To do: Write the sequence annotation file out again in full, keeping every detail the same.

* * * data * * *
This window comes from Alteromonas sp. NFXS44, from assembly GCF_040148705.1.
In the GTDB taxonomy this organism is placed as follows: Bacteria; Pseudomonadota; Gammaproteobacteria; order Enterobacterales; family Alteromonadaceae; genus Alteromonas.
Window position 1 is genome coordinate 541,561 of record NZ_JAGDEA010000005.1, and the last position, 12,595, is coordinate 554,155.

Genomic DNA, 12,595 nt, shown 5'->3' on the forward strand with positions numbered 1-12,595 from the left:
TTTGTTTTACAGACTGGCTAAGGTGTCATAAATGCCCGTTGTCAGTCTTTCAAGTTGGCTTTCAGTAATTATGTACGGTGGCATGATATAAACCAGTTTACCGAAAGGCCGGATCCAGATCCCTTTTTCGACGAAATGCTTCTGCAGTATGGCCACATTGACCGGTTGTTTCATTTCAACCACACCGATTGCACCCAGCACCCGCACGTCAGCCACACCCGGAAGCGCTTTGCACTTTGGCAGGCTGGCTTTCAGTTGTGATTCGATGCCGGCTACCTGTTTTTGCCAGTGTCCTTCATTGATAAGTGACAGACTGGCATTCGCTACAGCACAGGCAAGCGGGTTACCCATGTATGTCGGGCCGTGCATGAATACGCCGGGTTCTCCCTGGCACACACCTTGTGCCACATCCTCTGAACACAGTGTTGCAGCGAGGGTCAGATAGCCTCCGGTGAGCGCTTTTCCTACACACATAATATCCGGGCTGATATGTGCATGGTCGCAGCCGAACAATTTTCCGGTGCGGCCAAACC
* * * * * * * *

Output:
This window comes from Alteromonas sp. NFXS44, from assembly GCF_040148705.1.
In the GTDB taxonomy this organism is placed as follows: Bacteria; Pseudomonadota; Gammaproteobacteria; order Enterobacterales; family Alteromonadaceae; genus Alteromonas.
Window position 1 is genome coordinate 541,561 of record NZ_JAGDEA010000005.1, and the last position, 12,595, is coordinate 554,155.

Genomic DNA, 12,595 nt, shown 5'->3' on the forward strand with positions numbered 1-12,595 from the left:
TTTGTTTTACAGACTGGCTAAGGTGTCATAAATGCCCGTTGTCAGTCTTTCAAGTTGGCTTTCAGTAATTATGTACGGTGGCATGATATAAACCAGTTTACCGAAAGGCCGGATCCAGATCCCTTTTTCGACGAAATGCTTCTGCAGTATGGCCACATTGACCGGTTGTTTCATTTCAACCACACCGATTGCACCCAGCACCCGCACGTCAGCCACACCCGGAAGCGCTTTGCACTTTGGCAGGCTGGCTTTCAGTTGTGATTCGATGCCGGCTACCTGTTTTTGCCAGTGTCCTTCATTGATAAGTGACAGACTGGCATTCGCTACAGCACAGGCAAGCGGGTTACCCATGTATGTCGGGCCGTGCATGAATACGCCGGGTTCTCCCTGGCACACACCTTGTGCCACATCCTCTGAACACAGTGTTGCAGCGAGGGTCAGATAGCCTCCGGTGAGCGCTTTTCCTACACACATAATATCCGGGCTGATATGTGCATGGTCGCAGCCGAACAATTTTCCGGTGCGGCCAAACC